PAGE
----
Once again, its the small details of which we are really proud. This time we are incorporating the new Wube logo into the print, as well as continuing our Factorio Dude printed label.

We have also updated our classic Factorio logo on grey with the new T-shirt design, which means that all the T-shirts are available in 3XL (Triple-XL), including the older design which previously only went up to 2XL. We have also printed a small batch of the Factorio logo T-shirts in a Ladies cut.

Several weeks ago, we mentioned that we bought a new rack for the server room (FFF-315). The secret we have been keeping is that we didn't just buy new racks for the server room, but also for the merchandise room. Now that we have the new T-shirt collection, the shelves are filled quite nicely.



The new T-shirt collection is available on our website from today. Please bear in mind that we are packaging and shipping all the T-shirts ourselves in the office, we aren't handling things through any 3rd party distributor. What this means is that shipping isn't super fast and we can't really guarantee any shipment dates. Generally the T-shirts reach European addresses within 1 week, and reach North America within 2.

With Christmas approaching, shipping times may be longer, so if you are looking to gift a Factorio T-shirt this upcoming holiday season, we would recommend ordering as soon as possible. Please note we still impose a 3 T-shirt limit on all orders.

Lua event filters (Rseding)
Every so often someone makes a mod interface request that grabs my attention - not because of the actual benefits the request will give (although that helps) but from a pure challenge perspective: I start thinking "that sounds difficult (and fun) - but I think I can do it - so how I can do that in an efficient/expandable way?...".

Several weeks ago someone requested a way to filter the different prototypes from the game on the C++ side instead of having to do it all Lua side:
  • Grab all of them.
  • Iterate through them one by one.
  • Store only the ones I care about.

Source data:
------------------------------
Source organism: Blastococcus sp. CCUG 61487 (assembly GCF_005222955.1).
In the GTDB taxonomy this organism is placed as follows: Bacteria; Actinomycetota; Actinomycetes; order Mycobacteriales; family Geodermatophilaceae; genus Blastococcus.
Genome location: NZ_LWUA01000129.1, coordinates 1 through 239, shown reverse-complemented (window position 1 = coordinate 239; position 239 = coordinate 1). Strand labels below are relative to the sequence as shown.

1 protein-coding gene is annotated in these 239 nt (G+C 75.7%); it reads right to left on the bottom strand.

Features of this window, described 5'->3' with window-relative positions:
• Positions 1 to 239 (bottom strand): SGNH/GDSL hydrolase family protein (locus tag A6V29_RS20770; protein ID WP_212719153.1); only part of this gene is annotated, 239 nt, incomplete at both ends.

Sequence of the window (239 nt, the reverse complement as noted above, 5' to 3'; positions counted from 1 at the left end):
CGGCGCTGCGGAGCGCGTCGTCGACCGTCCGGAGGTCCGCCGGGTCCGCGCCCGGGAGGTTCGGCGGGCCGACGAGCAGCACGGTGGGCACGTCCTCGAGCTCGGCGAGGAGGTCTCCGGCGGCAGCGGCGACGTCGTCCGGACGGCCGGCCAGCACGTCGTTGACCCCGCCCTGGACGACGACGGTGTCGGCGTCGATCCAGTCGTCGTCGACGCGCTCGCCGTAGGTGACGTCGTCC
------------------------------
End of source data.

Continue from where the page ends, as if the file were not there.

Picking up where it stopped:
Their reasons made sense to me and it was one of those challenging things that grabbed my attention. I finished it - and it has been out for several weeks.

Shortly after that someone asked for the same system for Lua events; mentioning that most mods don't actually want most events when they subscribe to one - but only a small subset of what would trigger a given event. It also made sense to me and it was even more of a challenge to take the already working filtering system I had and make it work for something I didn't intend. The end result though works quite nicely and can be expanded as we find different events needing different filters.



What this means overall, is that modders will be able to write cleaner and more efficient Lua scripts, and everybody will benefit from less UPS spent filtering the events on the script side.

/r/Factorio Extra Life charity stream (Klonan)
This weekend the moderators over at the Factorio subreddit are taking part in the Extra Life charity event. They will be streaming Factorio to help raise money for Children's hospitals in the US and Canada. There are some more details on the Reddit post.

As always, let us know what you think on our forum.
Read this post on our website.

Hello,
we just released 0.17.73, with 0.17.74 coming very soon. This is just some bug fixes and further pathfinding improvements, and we hope to be able to mark the release as Stable next week.

The new tooltips (Twinsen)

As part of our big GUI update, I've been working on one particular part: the tooltips. We worked not only on updating the style, but also how the information is structured and sorted, added missing information, removed irrelevant information. This concerns entity, item and recipe tooltips, but almost all tooltips were touched one way or another. Many things were changed. I will go through some of the more important changes.

The new look



First thing to see is the new style Albert has worked on. They now have the same general style as the technology tooltips. We tried to keep them as compact as possible, as sometimes there is quite a lot of information to show.